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Moosa Creek Blog

Really Tough Plants

Creekside Chat

Do you have a Southern or Southwest slope that bakes in the sun? The slope is steep enough where it is difficult for irrigation water to soak in and easy for rain to erode? Here are native plants that will work for you.

There isn’t a much tougher plant than native buckwheat. Different varieties offer different growth patterns and bloom color, such as the rosy Santa Cruz Island Buckwheat. Buckwheats thrive on eroded areas, and after being well established need no additional water. They are heat and frost tolerant, and are exemplary for wildlife.

The next most durable plant is Coyote Brush. You’ve seen the dwarf, spreading version, ‘Pigeon Point’, on stepped retaining walls and embankments. Although they are a vibrant green most of the year, the coyote brushes bloom heavily and are pollinator magnets when they do. They, like buckwheat, have spreading roots that prevent erosion.

You’ve never seen blue flowers if you haven’t seen Woolly Blue Curls in bloom. This plant has a reputation for being fussy, but that is because it is often planted in rich soil and overwatered. Plant this beauty on a hot slope, give it supplemental water while it’s growing and then maybe an overhead shower once a month during the summer (which hydrates native plants and reduces fire risk). The show is incredible.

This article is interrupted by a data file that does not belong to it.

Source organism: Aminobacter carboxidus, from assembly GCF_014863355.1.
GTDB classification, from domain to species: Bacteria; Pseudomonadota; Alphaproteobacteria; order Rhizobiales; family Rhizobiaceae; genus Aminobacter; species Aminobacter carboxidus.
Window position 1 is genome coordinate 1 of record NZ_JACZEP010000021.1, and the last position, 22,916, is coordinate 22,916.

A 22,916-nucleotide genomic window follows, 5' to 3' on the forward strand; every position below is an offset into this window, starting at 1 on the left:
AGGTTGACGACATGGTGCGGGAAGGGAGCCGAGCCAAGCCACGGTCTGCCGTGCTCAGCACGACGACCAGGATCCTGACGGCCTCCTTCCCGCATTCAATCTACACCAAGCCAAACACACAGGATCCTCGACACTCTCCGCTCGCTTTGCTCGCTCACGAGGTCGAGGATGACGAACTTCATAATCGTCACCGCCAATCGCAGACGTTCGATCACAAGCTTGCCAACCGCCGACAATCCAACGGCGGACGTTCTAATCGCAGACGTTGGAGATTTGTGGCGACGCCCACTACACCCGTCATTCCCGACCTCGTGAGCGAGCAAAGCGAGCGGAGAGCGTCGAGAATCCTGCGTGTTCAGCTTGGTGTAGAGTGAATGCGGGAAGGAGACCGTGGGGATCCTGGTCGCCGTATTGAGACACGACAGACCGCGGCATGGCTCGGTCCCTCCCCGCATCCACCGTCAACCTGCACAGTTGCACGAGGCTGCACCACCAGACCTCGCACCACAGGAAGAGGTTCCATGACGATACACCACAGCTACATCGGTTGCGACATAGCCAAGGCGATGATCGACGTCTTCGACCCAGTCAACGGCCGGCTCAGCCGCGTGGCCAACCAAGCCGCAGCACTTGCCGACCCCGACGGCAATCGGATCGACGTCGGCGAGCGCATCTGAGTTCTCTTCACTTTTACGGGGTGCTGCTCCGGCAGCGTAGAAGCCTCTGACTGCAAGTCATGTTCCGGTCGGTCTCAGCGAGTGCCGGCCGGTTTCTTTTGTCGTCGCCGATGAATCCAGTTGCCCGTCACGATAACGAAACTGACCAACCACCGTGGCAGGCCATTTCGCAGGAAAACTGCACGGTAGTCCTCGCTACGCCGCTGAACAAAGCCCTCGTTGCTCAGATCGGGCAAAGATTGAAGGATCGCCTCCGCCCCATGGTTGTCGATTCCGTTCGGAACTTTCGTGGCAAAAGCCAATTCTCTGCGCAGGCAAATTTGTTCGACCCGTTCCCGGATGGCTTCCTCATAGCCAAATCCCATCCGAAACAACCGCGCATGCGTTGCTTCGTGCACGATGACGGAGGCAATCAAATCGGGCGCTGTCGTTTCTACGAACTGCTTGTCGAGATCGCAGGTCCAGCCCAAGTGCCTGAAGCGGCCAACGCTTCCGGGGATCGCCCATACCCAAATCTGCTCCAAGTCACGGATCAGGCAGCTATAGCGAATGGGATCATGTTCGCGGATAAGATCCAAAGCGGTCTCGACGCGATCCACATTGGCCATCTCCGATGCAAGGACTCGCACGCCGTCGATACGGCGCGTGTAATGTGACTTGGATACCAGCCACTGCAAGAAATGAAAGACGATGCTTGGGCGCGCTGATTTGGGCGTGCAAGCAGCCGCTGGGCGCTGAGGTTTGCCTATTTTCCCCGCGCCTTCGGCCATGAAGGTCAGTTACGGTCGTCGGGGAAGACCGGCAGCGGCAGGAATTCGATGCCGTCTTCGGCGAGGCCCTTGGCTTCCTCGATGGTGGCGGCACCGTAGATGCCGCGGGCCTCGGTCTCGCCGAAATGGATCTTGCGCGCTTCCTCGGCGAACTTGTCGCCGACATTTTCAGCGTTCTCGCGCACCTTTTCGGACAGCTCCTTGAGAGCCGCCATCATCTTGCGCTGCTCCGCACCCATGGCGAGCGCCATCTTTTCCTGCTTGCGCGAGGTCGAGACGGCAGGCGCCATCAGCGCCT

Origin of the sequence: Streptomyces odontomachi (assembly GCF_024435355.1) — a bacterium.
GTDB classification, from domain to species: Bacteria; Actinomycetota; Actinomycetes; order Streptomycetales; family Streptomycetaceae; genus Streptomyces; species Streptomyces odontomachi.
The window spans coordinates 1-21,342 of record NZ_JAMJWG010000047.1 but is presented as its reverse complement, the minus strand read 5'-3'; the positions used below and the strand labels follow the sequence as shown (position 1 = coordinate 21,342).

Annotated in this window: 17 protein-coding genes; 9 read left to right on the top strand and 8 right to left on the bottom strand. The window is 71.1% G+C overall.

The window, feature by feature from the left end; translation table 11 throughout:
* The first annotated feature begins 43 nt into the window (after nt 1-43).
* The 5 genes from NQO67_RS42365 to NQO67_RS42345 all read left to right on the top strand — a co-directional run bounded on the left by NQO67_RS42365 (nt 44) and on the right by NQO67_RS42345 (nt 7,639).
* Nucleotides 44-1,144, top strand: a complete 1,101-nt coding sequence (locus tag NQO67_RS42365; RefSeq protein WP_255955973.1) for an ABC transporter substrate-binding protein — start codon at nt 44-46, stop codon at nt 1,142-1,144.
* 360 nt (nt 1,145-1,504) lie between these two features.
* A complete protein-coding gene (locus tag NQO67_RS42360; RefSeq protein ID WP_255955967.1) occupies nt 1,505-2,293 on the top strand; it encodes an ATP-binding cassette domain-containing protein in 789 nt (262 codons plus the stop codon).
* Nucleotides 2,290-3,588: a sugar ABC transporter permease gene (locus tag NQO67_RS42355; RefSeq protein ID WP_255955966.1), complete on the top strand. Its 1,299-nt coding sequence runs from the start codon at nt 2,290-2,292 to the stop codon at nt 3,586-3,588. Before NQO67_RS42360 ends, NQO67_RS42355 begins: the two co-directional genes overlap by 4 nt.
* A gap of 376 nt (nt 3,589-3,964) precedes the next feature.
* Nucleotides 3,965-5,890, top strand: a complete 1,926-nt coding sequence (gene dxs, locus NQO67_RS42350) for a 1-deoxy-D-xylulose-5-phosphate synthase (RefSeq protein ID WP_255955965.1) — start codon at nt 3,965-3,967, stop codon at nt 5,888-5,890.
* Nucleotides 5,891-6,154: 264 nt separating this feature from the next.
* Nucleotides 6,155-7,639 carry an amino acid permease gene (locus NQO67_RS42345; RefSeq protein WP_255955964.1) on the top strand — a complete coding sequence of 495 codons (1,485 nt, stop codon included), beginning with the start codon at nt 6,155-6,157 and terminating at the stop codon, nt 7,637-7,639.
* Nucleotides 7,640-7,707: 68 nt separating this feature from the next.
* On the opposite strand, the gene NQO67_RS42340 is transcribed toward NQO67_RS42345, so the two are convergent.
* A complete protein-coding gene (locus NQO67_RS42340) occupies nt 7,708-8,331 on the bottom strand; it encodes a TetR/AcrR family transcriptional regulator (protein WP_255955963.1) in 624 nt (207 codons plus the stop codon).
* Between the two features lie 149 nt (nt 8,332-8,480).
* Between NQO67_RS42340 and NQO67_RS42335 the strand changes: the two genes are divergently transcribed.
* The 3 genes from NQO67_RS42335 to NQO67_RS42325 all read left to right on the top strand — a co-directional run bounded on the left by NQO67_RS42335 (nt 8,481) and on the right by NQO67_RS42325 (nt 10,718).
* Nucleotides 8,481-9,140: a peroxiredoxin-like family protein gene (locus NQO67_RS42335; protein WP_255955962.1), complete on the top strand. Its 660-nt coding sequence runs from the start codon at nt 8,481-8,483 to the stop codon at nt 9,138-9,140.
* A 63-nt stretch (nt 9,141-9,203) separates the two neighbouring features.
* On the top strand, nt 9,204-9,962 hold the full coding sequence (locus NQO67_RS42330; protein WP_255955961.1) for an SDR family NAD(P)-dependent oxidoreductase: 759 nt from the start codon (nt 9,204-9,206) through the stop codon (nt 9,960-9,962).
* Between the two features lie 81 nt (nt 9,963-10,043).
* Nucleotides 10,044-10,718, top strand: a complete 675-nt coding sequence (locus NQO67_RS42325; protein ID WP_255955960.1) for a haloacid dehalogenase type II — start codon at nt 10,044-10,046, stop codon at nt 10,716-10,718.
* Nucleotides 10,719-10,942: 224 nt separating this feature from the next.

A plant I’ve really come to admire is Incienso. This type of sunflower is so tough and beautiful; it blooms happy yellow flowers most of the year including winter. Its foliage is a light grey-green, so the plant stands out in the landscape and is great to place around dark foliage, and purple blooming plants such as sages or Woolly Blue Curls. Another tough flower is Desert Marigold, which is an annual that reseeds readily and blooms for months.

There are many more tough plants to recommend, such as California Flannelbush and the unusual Apache Plume, but two large shrubs need to be mentioned. Sugarbush and Lemonade Berry are evergreen, fast growing, handsome shrubs that are amazing. Often in a field of drought dormant California natives, the only green are these bushes and they are busy flowering as if it wasn’t 100F outside. They make great boundary plants as well.

Repair your slopes with hardy native plants and enjoy the wildlife and flower show that they will bring.

Diane and Miranda Kennedy operate Finch Frolic Garden Permaculture, at www.vegetariat.com.

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